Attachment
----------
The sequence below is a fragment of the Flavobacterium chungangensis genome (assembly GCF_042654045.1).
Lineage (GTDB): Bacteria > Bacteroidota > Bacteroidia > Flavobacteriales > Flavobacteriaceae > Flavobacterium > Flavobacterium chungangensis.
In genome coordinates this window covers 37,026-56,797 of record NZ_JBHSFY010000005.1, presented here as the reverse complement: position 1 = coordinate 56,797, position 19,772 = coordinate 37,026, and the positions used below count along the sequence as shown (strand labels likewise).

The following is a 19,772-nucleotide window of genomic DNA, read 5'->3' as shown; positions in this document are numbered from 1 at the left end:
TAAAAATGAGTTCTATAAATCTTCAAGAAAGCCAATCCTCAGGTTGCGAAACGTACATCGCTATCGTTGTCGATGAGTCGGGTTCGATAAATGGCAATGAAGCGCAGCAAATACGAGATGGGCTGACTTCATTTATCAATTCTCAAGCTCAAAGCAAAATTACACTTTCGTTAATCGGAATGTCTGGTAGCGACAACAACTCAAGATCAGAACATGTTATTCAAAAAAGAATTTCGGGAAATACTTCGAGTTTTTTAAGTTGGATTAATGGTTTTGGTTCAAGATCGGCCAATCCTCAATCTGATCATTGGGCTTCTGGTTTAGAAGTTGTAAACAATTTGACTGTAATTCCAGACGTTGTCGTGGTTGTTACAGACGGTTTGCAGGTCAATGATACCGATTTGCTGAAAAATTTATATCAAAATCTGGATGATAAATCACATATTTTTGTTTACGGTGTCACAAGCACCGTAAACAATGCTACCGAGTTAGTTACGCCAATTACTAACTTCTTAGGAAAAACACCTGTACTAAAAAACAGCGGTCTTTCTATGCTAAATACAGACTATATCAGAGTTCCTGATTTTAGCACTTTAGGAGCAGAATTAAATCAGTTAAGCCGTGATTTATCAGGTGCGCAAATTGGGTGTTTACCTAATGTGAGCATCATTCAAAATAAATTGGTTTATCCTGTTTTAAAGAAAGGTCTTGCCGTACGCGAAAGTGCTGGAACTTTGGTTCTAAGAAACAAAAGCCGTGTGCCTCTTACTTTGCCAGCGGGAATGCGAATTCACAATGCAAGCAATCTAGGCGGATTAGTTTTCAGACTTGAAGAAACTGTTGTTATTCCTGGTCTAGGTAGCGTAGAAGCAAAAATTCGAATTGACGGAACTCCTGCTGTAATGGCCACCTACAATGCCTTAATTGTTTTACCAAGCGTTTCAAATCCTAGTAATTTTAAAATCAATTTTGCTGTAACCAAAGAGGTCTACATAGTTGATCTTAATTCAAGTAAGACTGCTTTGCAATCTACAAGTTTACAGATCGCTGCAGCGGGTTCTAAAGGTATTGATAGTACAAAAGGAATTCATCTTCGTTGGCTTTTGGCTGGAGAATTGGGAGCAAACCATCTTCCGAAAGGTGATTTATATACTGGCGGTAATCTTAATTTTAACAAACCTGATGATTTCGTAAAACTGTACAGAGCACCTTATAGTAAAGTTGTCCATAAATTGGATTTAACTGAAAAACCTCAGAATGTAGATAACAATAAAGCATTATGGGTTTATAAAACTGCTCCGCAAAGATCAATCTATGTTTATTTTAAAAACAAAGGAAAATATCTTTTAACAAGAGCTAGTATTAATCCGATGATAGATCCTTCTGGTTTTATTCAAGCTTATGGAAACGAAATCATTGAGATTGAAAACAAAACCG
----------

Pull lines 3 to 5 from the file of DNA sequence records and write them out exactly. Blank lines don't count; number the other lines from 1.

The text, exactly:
In genome coordinates this window covers 37,026-56,797 of record NZ_JBHSFY010000005.1, presented here as the reverse complement: position 1 = coordinate 56,797, position 19,772 = coordinate 37,026, and the positions used below count along the sequence as shown (strand labels likewise).

The following is a 19,772-nucleotide window of genomic DNA, read 5'->3' as shown; positions in this document are numbered from 1 at the left end:
TAAAAATGAGTTCTATAAATCTTCAAGAAAGCCAATCCTCAGGTTGCGAAACGTACATCGCTATCGTTGTCGATGAGTCGGGTTCGATAAATGGCAATGAAGCGCAGCAAATACGAGATGGGCTGACTTCATTTATCAATTCTCAAGCTCAAAGCAAAATTACACTTTCGTTAATCGGAATGTCTGGTAGCGACAACAACTCAAGATCAGAACATGTTATTCAAAAAAGAATTTCGGGAAATACTTCGAGTTTTTTAAGTTGGATTAATGGTTTTGGTTCAAGATCGGCCAATCCTCAATCTGATCATTGGGCTTCTGGTTTAGAAGTTGTAAACAATTTGACTGTAATTCCAGACGTTGTCGTGGTTGTTACAGACGGTTTGCAGGTCAATGATACCGATTTGCTGAAAAATTTATATCAAAATCTGGATGATAAATCACATATTTTTGTTTACGGTGTCACAAGCACCGTAAACAATGCTACCGAGTTAGTTACGCCAATTACTAACTTCTTAGGAAAAACACCTGTACTAAAAAACAGCGGTCTTTCTATGCTAAATACAGACTATATCAGAGTTCCTGATTTTAGCACTTTAGGAGCAGAATTAAATCAGTTAAGCCGTGATTTATCAGGTGCGCAAATTGGGTGTTTACCTAATGTGAGCATCATTCAAAATAAATTGGTTTATCCTGTTTTAAAGAAAGGTCTTGCCGTACGCGAAAGTGCTGGAACTTTGGTTCTAAGAAACAAAAGCCGTGTGCCTCTTACTTTGCCAGCGGGAATGCGAATTCACAATGCAAGCAATCTAGGCGGATTAGTTTTCAGACTTGAAGAAACTGTTGTTATTCCTGGTCTAGGTAGCGTAGAAGCAAAAATTCGAATTGACGGAACTCCTGCTGTAATGGCCACCTACAATGCCTTAATTGTTTTACCAAGCGTTTCAAATCCTAGTAATTTTAAAATCAATTTTGCTGTAACCAAAGAGGTCTACATAGTTGATCTTAATTCAAGTAAGACTGCTTTGCAATCTACAAGTTTACAGATCGCTGCAGCGGGTTCTAAAGGTATTGATAGTACAAAAGGAATTCATCTTCGTTGGCTTTTGGCTGGAGAATTGGGAGCAAACCATCTTCCGAAAGGTGATTTATATACTGGCGGTAATCTTAATTTTAACAAACCTGATGATTTCGTAAAACTGTACAGAGCACCTTATAGTAAAGTTGTCCATAAATTGGATTTAACTGAAAAACCTCAGAATGTAGATAACAATAAAGCATTATGGGTTTATAAAACTGCTCCGCAAAGATCAATCTATGTTTATTTTAAAAACAAAGGAAAATATCTTTTAACAAGAGCTAGTATTAATCCGATGATAGATCCTTCTGGTTTTATTCAAGCTTATGGAAACGAAATCATTGAGATTGAAAACAAAACCG